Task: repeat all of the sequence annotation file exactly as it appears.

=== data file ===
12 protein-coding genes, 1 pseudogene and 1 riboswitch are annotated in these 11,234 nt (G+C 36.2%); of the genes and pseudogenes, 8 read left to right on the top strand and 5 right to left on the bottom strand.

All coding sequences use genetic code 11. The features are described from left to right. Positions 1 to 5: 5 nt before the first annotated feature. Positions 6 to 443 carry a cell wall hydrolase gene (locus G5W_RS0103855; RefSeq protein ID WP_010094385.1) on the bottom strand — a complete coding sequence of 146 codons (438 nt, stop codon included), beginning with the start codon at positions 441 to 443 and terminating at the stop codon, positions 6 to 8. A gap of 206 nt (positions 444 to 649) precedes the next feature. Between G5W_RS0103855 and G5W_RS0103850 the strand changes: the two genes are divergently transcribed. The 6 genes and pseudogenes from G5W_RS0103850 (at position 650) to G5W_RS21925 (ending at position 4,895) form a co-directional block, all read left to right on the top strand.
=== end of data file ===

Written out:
12 protein-coding genes, 1 pseudogene and 1 riboswitch are annotated in these 11,234 nt (G+C 36.2%); of the genes and pseudogenes, 8 read left to right on the top strand and 5 right to left on the bottom strand.

All coding sequences use genetic code 11. The features are described from left to right. Positions 1 to 5: 5 nt before the first annotated feature. Positions 6 to 443 carry a cell wall hydrolase gene (locus G5W_RS0103855; RefSeq protein ID WP_010094385.1) on the bottom strand — a complete coding sequence of 146 codons (438 nt, stop codon included), beginning with the start codon at positions 441 to 443 and terminating at the stop codon, positions 6 to 8. A gap of 206 nt (positions 444 to 649) precedes the next feature. Between G5W_RS0103855 and G5W_RS0103850 the strand changes: the two genes are divergently transcribed. The 6 genes and pseudogenes from G5W_RS0103850 (at position 650) to G5W_RS21925 (ending at position 4,895) form a co-directional block, all read left to right on the top strand.